• Harmonizing sectoral public policies The second way to interpret the need for public support policies amounts to accepting the importance of harmonizing measures that have a direct or indirect impact on forest cover. These are the "forest-related policies", which include all sectors of activity that have a significant impact: trade, taxation, infrastructure, regional control, and programs encouraging human migration, etc. A strategy that is limited to just one sector of activity - here, agriculture - and not harmonized with the other sectors of activity, such as the construction of road infrastructure, would at best produce mixed, temporary results, and at worst be doomed to failure. Admittedly, some would argue that the "price signal" a carbon market would produce is itself capable of guiding decisions favorable to reducing emissions and therefore the harmonization of policies if this harmonization will lead to the objective being met. This idea is somewhat disconnected from reality, however, and political economy as well as governance issues must also be part of the analysis.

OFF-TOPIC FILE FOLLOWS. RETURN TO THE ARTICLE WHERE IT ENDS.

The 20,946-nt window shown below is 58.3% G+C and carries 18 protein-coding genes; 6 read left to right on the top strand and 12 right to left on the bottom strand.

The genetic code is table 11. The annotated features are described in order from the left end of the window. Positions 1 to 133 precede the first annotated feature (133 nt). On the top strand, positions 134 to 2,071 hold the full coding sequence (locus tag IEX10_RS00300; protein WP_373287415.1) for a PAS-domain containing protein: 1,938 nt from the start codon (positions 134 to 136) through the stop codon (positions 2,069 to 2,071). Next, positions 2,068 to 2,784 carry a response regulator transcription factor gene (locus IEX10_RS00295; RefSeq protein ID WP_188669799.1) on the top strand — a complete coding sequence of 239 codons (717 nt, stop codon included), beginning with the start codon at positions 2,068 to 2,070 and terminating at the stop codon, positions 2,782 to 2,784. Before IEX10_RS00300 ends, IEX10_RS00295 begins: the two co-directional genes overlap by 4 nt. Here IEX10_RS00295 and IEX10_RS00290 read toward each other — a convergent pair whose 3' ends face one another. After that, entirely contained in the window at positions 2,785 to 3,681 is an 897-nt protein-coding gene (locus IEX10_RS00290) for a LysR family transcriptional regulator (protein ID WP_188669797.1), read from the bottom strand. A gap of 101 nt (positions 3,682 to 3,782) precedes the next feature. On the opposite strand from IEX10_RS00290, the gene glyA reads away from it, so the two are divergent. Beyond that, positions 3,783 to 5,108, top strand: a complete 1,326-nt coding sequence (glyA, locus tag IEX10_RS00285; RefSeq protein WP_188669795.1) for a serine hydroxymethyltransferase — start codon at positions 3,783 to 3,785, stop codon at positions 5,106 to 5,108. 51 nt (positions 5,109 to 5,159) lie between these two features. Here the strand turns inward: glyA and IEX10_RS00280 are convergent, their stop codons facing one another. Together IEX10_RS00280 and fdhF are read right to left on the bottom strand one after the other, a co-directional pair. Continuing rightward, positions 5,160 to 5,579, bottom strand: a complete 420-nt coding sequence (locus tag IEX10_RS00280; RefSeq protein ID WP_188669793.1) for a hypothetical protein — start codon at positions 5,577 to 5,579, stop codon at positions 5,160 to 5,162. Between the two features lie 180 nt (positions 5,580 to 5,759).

• Adopting the PES principle The third way to interpret public support policies is central. Indeed, some major opportunities exist for giving the principle of Payments for Environmental Services (PES) the position it could well deserve in the future. The beneficiaries of an environmental service establish voluntary contracts with the providers of this service (who control the natural resource) and condition their rewards on the maintenance of the service. In the case in question, PES would consist in measures aimed at conditioning support for the adoption of sound agricultural technologies on the absence of excessive forest clearing on nearby land. Farmers and landowners would thus benefit from the possibility of using technologies capable of increasing their production and income, and at the same time the adverse consequences of forest clearing could be minimized. In other words, the principle is to benefit from REDD+ funding for an ecosystem service (climate regulation through CO2 emissions reductions), in order to foster an agricultural revolution that would serve the interests of poor populations suffering from undernourishment on the one hand, and on the other, would avoid losing precious time in meeting the food challenge (substantially higher global food production by 2050). PES would therefore make it possible to set up contracts aimed at covering the costs of investment and of the transition towards new agricultural technologies.